Your photograph in Post 295 depicts the same Geneva bottle I have been trying to get the high resolution photos of from Christies Geneva. That bottle had a well-established provenance and was inspected by Aubert and given a new neck label by the Domaine. This main label is also identical to the label from a bottle of 1945 Romanee Conti purchased by my friend Geoff Troy from Dr. Lucia in the early 1980s. The photos that I really wanted to see from Geneva were those showing the neck of the bottle showing the glass color and the wax closure. If you have them, please post them.
With admittedly still incomplete information, my take on the 1945 La Tache (Lot 132) and 1945 Romanee Conti (Lot 133) and 1937 La Tache (Lot 134) is as follows, taking them out of order:
1945 Romanee Conti (Lot 133): This is a difficult wine to assess because of the lack of truly sharp photographs of the Spectrum bottle and the fact that I don’t have an exemplar of unquestioned provenance to which to compare the bottle color. While it is impossible to state a conclusion with absolute certainty, my assessment would be that this is likely a very good fake rather than an authentic bottle because of the following:
(1) there is absolutely no provenance information provided for this allegedly “once in a lifetime bottle” – this makes the bottle highly suspect regardless of how good a copy it might at first glance appear to be. The fact that Spectrum has chosen not to say anything speaks volumes to me;
(2) the font on the number 4 in 1945 in the photographs of Lot 33 clearly differs from the two known good exemplars. Here is a blow-up of the date porton of Lot 133 from the high resolution photos on Spectrum web site.
First, notice that the short leg of the four rises just over half way up the numeral and that the short leg terminates in sharp 90-degree corners on each side, so that the “top” of the short leg is flat.
The diagonal line on the left side of the four has precisely parallel lines on each side of the diagonal. The width of the diagonal line is the same from top to bottom.
However, the 4 on the Geneva exemplar bottle (see Post 295) and the on the Dr. Lucia bottle (which are identical) have a different number 4. Here is the 4 from the Dr. Lucia bottle which you will see is exactly the same as the photo which Linden posted above. The 4 on these two exemplar bottles is also identical to the 4 which appears on the 1942 La Tache bottles in the Sotheby’s Ultimate Cellar Catalog, April 2-3, 2011 (Lot 6319 at page 94.)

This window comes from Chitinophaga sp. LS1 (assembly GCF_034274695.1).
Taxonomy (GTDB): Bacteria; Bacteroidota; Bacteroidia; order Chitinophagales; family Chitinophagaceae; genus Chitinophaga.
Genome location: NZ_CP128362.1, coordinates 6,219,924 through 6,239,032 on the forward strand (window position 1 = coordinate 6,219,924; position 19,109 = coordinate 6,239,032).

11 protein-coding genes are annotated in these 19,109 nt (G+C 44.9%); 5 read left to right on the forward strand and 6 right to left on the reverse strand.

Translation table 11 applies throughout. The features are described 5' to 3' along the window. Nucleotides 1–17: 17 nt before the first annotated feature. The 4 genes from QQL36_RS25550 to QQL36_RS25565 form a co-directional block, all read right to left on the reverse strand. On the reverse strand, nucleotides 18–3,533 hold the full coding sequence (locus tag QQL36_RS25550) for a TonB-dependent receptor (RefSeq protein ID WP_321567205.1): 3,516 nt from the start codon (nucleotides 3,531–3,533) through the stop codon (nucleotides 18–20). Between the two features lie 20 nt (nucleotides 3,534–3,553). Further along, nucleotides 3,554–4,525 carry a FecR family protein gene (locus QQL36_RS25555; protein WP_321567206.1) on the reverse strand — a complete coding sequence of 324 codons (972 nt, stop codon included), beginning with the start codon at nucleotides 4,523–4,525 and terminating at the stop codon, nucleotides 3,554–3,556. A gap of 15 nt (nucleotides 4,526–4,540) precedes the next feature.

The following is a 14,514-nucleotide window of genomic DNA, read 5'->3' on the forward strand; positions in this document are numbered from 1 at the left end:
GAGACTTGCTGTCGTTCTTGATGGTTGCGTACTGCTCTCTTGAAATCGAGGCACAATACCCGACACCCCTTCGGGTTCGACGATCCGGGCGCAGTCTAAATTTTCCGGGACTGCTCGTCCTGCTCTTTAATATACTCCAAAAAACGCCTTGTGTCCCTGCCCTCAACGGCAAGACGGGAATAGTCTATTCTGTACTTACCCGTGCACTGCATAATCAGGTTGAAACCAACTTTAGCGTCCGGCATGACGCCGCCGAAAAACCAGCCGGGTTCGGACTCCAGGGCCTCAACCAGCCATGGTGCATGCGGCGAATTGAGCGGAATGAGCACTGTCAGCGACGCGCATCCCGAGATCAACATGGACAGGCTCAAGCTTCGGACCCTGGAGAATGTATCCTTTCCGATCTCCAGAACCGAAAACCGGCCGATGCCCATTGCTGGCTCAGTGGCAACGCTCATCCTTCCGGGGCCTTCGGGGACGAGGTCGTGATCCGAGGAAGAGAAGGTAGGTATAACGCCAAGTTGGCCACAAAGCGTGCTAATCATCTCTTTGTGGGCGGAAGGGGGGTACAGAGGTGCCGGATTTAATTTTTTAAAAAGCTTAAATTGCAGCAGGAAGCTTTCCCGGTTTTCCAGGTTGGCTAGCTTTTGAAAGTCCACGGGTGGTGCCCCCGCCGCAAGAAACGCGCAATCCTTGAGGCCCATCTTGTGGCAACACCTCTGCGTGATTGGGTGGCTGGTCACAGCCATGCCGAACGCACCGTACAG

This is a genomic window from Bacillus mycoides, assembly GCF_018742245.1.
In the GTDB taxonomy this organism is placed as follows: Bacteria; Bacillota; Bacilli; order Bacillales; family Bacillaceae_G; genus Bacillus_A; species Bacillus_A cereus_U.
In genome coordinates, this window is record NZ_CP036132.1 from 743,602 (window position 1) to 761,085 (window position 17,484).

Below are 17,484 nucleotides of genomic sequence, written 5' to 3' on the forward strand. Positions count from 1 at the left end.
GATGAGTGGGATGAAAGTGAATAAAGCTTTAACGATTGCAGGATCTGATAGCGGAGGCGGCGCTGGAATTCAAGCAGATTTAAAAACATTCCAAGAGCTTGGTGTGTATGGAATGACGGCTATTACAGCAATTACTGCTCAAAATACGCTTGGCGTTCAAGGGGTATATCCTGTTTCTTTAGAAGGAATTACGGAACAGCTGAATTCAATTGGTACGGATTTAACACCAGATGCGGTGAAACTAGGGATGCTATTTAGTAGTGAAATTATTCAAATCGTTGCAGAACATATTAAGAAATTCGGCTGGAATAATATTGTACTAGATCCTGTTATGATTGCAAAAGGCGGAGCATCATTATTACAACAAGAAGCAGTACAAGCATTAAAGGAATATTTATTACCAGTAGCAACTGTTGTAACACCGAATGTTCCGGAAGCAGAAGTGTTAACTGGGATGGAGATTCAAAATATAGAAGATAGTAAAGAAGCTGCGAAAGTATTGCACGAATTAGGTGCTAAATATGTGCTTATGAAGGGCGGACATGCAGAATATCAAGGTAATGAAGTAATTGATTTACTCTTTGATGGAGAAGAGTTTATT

Note first that the short leg on this four is different. The short leg of the 4 rises nearly three-quarters of the vertical length of the number and instead of ending in a flat top with 90 degree angles, it bends upward at approximately 40 degrees and is higher on the far right of the short leg than it is at the middle of the 4. Similarly the diagonal line of the 4 is much narrower where it meets the horizontal line and it flares outward as it rises. All three of the known good exemplars have the identical 4, which clearly differs from the 4 in Lot 133.
(3) the color of the green Appellation Controlee line on the Spectrum bottle is more of a Kelly green (or more yellow in the color mix) than the exemplar bottle and all of the other bottles and photos I’ve examined. Also the color appears to have “run” or “bled” slightly on the paper. The edges are not sharp and visible color bleeding is apparent on the high resolution photo;
(4) despite more than half of the cork being exposed, no claim is made that the cork sets forth a vintage or a visible vineyard name.
(5) the wax capsule is cracked vertically from top to bottom on the one visible side and then in a straight line across the top of the cork. While it is unclear, it may be that the wax capsule was glued or melted onto this bottle from two separate pieces.
1945 La Tache (Lot 132):
This one seems clearly to be fake in my view for the following reasons:
(1) there is absolutely no provenance information provided for this allegedly “once in a lifetime bottle” – this alone would compel me to say no;
(2) the font on the number 4 on the 1945 La Tache is clearly different than any of the 4’s discussed above. In this instance, the 4 is closed at the top rather than open and this is completely different from the known good samples of 1942 La Tache and the two exemplars of 1945 Romanee Conti, all of which are identical, and are illustrated above;
(3) the numerals 45 in the date do not align properly with the balance of the date and Annee. The numerals 45 start above and finish above "Annee 19." The numerals 4 and 5 also appear to be printed in slightly darker ink than the 19.
(4) the pink capsule clearly does not appear to be original and apparently does not include a DRC imprint;
(5) the color on the Appellation Controllee line is again Kelly Green and not quite right; and
(6) the bottle color is completely different than the purported 45 Romanee Conti.
1937 La Tache (Lot 134):
This bottle remains unclear, but I would say it is more than likely not authentic. I have not been able to find good exemplars of 1937 La Tache (and, while perhaps this is just a coincidence, it is interesting to me that the images of the 1937 La Tache and 1937 Romanee Conti sold by Spectrum in their winter 2011 auction have disappeared from their website in the past few days). Nevertheless the font on ANNÉE on the left hand side of the vintage is completely different than that which appears on a bottle of 1937 Romanee Conti of known provenance sold at Heritage Wine Auctions on June 16, 2011, The 1937 La Tache in Lot 134 presents ANNÉE in uniformly sized block lettering. However, the exemplar 1937 Romanee Conti presents the word as Année in initial caps.
Here, again, the absence of any disclosure about the provenance of this bottle tips the balance for me.
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